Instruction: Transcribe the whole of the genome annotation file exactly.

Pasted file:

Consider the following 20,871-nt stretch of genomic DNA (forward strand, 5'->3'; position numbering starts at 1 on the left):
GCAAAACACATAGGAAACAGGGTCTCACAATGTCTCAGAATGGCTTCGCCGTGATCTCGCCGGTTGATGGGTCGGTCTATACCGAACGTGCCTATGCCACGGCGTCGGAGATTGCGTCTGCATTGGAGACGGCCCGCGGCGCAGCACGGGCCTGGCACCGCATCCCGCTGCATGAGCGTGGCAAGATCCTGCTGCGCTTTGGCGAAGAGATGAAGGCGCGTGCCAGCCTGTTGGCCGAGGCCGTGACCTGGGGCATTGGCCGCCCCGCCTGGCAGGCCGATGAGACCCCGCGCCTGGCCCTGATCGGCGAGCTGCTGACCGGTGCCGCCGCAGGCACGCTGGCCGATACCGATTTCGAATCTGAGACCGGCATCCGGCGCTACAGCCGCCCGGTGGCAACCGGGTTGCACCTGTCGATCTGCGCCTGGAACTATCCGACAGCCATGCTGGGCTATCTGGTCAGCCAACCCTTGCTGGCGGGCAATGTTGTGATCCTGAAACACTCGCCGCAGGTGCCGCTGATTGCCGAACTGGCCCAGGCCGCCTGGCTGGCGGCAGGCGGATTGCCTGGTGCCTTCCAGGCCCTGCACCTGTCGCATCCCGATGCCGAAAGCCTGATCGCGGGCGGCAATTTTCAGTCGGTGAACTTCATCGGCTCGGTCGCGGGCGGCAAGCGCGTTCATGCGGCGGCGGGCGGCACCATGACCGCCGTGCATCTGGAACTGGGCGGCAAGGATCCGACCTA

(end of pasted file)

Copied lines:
Consider the following 20,871-nt stretch of genomic DNA (forward strand, 5'->3'; position numbering starts at 1 on the left):
GCAAAACACATAGGAAACAGGGTCTCACAATGTCTCAGAATGGCTTCGCCGTGATCTCGCCGGTTGATGGGTCGGTCTATACCGAACGTGCCTATGCCACGGCGTCGGAGATTGCGTCTGCATTGGAGACGGCCCGCGGCGCAGCACGGGCCTGGCACCGCATCCCGCTGCATGAGCGTGGCAAGATCCTGCTGCGCTTTGGCGAAGAGATGAAGGCGCGTGCCAGCCTGTTGGCCGAGGCCGTGACCTGGGGCATTGGCCGCCCCGCCTGGCAGGCCGATGAGACCCCGCGCCTGGCCCTGATCGGCGAGCTGCTGACCGGTGCCGCCGCAGGCACGCTGGCCGATACCGATTTCGAATCTGAGACCGGCATCCGGCGCTACAGCCGCCCGGTGGCAACCGGGTTGCACCTGTCGATCTGCGCCTGGAACTATCCGACAGCCATGCTGGGCTATCTGGTCAGCCAACCCTTGCTGGCGGGCAATGTTGTGATCCTGAAACACTCGCCGCAGGTGCCGCTGATTGCCGAACTGGCCCAGGCCGCCTGGCTGGCGGCAGGCGGATTGCCTGGTGCCTTCCAGGCCCTGCACCTGTCGCATCCCGATGCCGAAAGCCTGATCGCGGGCGGCAATTTTCAGTCGGTGAACTTCATCGGCTCGGTCGCGGGCGGCAAGCGCGTTCATGCGGCGGCGGGCGGCACCATGACCGCCGTGCATCTGGAACTGGGCGGCAAGGATCCGACCTA